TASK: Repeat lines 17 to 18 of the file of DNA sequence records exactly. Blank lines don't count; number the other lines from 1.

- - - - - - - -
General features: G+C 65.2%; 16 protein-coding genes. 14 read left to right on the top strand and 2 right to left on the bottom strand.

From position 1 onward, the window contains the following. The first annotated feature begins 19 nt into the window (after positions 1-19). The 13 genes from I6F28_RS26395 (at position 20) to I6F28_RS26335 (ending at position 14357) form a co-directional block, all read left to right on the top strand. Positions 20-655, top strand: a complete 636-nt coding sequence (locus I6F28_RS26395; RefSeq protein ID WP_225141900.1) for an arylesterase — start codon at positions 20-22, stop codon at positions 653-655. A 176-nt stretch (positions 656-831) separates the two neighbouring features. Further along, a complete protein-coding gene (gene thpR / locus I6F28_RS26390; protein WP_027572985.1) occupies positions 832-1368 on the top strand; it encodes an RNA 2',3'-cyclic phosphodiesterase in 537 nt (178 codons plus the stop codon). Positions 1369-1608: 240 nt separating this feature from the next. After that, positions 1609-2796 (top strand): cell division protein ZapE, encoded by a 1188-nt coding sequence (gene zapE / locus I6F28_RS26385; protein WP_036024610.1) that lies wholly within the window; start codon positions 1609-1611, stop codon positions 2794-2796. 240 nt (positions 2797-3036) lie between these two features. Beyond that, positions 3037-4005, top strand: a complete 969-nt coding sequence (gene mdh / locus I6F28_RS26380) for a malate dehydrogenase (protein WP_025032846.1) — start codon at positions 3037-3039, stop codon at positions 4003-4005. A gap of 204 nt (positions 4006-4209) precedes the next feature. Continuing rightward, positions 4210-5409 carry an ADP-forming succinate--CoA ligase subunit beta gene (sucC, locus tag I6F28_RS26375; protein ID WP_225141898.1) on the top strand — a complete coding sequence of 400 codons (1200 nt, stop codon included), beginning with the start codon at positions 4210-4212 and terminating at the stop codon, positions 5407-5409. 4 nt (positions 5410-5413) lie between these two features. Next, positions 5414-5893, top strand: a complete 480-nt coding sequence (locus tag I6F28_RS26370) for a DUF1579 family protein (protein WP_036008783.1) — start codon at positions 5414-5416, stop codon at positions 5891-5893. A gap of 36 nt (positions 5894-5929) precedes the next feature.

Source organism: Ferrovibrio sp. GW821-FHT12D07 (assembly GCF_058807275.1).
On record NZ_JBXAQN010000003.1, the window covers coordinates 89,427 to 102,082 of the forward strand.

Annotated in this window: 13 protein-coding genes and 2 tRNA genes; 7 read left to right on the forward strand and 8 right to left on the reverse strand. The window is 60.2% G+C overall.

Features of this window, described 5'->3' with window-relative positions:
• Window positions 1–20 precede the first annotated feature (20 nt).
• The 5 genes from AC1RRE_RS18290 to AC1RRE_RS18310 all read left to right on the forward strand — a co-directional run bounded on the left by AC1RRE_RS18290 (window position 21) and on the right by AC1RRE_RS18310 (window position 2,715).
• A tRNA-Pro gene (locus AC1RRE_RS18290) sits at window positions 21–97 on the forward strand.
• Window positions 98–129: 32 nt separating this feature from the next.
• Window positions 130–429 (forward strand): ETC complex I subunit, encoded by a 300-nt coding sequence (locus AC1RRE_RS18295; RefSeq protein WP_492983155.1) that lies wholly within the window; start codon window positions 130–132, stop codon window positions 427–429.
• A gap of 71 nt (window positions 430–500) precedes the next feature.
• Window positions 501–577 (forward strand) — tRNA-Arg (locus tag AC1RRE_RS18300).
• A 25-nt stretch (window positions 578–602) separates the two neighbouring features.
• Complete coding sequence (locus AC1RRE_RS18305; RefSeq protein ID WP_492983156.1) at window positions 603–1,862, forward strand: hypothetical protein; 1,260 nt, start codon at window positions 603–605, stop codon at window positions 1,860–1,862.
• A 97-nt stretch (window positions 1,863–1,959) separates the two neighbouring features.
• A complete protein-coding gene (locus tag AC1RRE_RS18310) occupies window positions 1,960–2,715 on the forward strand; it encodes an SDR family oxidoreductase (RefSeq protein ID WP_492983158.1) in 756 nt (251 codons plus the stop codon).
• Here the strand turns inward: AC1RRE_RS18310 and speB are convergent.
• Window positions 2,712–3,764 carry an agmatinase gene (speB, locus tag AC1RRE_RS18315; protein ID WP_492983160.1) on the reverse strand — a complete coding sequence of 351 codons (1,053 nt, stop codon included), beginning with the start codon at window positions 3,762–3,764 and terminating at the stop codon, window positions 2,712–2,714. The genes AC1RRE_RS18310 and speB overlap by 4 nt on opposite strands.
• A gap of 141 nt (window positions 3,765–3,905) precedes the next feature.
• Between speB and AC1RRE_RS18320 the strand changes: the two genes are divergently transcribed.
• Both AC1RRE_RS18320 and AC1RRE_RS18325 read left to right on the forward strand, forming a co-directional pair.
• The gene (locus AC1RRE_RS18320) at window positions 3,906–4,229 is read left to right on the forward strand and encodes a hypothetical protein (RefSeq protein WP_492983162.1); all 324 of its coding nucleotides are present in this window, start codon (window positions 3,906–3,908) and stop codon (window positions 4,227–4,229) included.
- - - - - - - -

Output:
• A complete protein-coding gene (locus tag AC1RRE_RS18310) occupies window positions 1,960–2,715 on the forward strand; it encodes an SDR family oxidoreductase (RefSeq protein ID WP_492983158.1) in 756 nt (251 codons plus the stop codon).
• Here the strand turns inward: AC1RRE_RS18310 and speB are convergent.